A large part of their existence is based upon their rhetoric of resisting a foreign occupier and combating the Islamic State (IS) group which has been formally declared as defeated since 2017.

With their raison d’être now undermined, and early elections called for 2021, fears are growing that the PMF and Iran are simply seeking to entrench a pro-Tehran regime in Baghdad, completely undermining Iraqi self-determination and sovereignty. – Link

Interesting times lay ahead for Iraq, and our involvement within, until China supersedes our shaky ‘alliance’ anyway. Our forces inside Iraq and Syria have defensive capability, but are not remotely configured for the offense. Which fuels my inclination that force drawdowns in Iraq could be part of the war with Iran equation….to not leave them sitting as targets when things go sideways. No such drawdown in Syria however, where both IRGC and PMF forces are also present [IRGC in greater numbers than Iraq].

And then we have competing visions about our policy vis-a-vis naval presence in the gulf specifically. From the excellent USNI Blog:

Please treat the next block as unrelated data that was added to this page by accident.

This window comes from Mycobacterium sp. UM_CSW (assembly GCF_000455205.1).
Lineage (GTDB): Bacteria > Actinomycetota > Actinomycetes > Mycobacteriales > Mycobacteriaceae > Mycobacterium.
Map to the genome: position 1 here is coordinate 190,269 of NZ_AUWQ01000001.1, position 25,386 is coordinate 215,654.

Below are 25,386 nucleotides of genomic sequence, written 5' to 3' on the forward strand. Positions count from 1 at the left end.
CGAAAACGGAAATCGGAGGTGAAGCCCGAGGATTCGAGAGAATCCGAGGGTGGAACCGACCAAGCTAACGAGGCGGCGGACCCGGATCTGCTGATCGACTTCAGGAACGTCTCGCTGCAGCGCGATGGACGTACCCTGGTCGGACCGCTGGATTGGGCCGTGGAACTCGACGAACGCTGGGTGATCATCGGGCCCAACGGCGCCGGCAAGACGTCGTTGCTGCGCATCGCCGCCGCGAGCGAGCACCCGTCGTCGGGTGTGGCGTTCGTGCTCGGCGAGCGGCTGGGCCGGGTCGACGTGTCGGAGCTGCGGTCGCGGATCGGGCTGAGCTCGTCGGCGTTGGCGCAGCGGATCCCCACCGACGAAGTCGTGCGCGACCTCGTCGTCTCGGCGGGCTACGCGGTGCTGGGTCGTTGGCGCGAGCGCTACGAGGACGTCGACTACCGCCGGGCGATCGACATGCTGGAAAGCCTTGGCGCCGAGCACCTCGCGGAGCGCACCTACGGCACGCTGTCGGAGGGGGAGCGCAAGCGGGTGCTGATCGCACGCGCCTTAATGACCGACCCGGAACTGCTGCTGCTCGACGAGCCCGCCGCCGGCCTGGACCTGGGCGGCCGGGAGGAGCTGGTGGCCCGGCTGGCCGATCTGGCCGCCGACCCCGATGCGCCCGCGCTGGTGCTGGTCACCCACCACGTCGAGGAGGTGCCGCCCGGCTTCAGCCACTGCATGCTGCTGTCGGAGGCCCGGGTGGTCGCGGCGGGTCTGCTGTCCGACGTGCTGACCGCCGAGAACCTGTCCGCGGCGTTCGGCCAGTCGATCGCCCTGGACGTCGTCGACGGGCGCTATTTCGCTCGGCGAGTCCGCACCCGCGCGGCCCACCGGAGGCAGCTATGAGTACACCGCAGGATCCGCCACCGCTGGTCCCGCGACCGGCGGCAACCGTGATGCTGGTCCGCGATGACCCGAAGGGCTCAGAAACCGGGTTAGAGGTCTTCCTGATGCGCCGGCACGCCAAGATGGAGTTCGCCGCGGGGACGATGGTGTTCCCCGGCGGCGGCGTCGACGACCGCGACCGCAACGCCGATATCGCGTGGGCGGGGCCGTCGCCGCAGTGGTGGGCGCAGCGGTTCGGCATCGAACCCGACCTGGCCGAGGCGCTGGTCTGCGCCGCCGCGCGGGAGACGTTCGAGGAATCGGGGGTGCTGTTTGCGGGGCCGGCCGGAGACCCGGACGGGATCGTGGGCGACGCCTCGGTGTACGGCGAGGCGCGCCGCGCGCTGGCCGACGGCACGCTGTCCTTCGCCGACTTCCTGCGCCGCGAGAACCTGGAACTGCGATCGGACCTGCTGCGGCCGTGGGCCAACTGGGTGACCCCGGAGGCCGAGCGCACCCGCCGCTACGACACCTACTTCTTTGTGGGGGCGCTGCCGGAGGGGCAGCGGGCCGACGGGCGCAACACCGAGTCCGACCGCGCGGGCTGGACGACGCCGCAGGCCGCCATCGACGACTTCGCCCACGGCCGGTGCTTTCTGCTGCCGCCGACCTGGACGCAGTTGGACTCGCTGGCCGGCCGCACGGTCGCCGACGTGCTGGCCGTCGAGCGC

Gen. Kenneth McKenzie told House lawmakers that the aircraft carrier “has a profound deterring affect principally upon Iran.”

“They know what the carrier is. They track the presence of the carrier. And I view a carrier as a critical part of a deterrent posture effective against Iran,” he said.

McKenzie went on to tell lawmakers he believes that the reduction in Navy carrier presence in early 2019 and years prior may have contributed to the latest cycle of escalation from Iran that came to a head with the U.S. assassination of Iranian Revolutionary Guard commander Gen. Qasem Soleimani and a retaliatory strike from Iran on U.S. bases in Iraq.